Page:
On the face of it, there is nothing wrong with Meghalaya wanting to make work permits mandatory for “outsiders” employed in the state. It is easy to understand a small north-eastern state’s anxiety to protect its population from being swamped by outsiders. This anxiety has been at the root of ethnic tensions that periodically erupt in the state. The state has had to face a challenge to its demography, as the chief minister, Mr D.D. Lapang, recently sought to impress on the prime minister, Mr Atal Bihari Vajpayee, also from an influx from Bangladesh with which the state shares a 425-kilometre-long border. The fact that over 10,000 Bangladeshis were deported from the state over the past three years speaks of the enormity of the challenge. As most states in the region face a similar challenge, there is much justification for Mr Lapang’s suggestion that the Centre expedite work on putting up the fence along the border with Bangladesh. An insecure border becomes a conduit, not only for illegal immigration, but also for arms smuggling. For a region where ethnic insurgencies abound, stopping the arms trade is as crucial as preventing demographic distortions.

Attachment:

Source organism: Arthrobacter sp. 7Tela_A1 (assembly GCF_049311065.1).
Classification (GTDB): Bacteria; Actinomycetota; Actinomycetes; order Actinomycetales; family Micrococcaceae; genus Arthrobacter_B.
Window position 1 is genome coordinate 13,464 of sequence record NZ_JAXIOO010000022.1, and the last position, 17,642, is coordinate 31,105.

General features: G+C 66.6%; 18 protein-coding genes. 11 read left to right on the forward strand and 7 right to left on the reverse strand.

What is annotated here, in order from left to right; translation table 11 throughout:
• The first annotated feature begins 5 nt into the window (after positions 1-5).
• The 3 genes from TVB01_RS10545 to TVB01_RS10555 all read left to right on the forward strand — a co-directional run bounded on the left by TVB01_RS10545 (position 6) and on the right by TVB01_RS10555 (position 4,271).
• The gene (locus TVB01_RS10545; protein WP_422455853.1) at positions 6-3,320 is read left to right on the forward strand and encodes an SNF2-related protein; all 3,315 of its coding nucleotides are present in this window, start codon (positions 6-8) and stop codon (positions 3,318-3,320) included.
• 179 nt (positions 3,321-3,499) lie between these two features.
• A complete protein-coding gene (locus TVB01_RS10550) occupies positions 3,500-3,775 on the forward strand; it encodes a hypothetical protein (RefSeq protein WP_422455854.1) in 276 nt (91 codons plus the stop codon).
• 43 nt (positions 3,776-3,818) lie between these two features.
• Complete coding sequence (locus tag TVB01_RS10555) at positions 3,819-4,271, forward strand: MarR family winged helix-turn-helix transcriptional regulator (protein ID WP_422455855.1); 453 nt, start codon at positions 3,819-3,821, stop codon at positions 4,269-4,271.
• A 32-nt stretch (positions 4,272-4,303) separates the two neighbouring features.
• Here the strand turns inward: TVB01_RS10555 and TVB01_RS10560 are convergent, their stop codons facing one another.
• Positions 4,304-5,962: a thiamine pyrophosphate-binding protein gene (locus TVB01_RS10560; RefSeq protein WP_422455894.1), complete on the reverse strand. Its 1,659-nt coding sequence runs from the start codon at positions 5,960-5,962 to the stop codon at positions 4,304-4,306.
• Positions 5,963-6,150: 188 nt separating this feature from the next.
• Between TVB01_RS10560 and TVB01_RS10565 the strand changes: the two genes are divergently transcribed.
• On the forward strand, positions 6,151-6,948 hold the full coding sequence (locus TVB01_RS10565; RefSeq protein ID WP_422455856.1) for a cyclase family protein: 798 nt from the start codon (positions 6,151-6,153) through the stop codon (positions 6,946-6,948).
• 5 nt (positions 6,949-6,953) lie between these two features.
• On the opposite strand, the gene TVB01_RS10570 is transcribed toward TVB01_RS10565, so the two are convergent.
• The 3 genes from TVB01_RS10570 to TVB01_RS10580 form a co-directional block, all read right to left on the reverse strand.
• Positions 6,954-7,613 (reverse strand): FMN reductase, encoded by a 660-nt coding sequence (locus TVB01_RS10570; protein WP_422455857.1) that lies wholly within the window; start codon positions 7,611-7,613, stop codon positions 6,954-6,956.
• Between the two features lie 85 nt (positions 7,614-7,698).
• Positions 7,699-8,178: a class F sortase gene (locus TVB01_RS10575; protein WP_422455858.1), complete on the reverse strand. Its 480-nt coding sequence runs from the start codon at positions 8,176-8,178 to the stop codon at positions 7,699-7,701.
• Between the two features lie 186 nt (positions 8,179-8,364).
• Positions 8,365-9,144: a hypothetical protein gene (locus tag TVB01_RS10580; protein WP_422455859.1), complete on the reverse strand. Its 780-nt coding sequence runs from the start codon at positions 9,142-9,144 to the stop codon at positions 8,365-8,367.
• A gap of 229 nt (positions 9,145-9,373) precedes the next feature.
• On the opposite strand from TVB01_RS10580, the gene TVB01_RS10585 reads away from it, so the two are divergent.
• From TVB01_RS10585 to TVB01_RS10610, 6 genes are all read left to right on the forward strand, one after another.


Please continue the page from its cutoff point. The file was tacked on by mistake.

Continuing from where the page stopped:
But Mr Lapang needs to be cautious about handling the “outsiders” issue. His government has as much responsibility as the Centre to stop the influx from across the border. The work permits, which he wants for Indians from other states employed in Meghalaya, could also be a weapon to harass people. Some ethnic groups in the North-east have routinely tried to arouse xenophobic passions among their people and provoked “anti-outsider” sentiments with disastrous consequences. The most recent — and brutal — episode was the killing of Biharis in Assam over jobs in the railways. It is one thing to try and protect the demographic pattern of a state and quite another to shut it into forced isolation. Xenophobia stems from a lack of development and also contributes to it. Meghalaya, like other north-eastern states, needs more, and not less, integration with the rest of the country for its own good. For far too long, these states have remained in self-imposed isolation and thereby economically backward.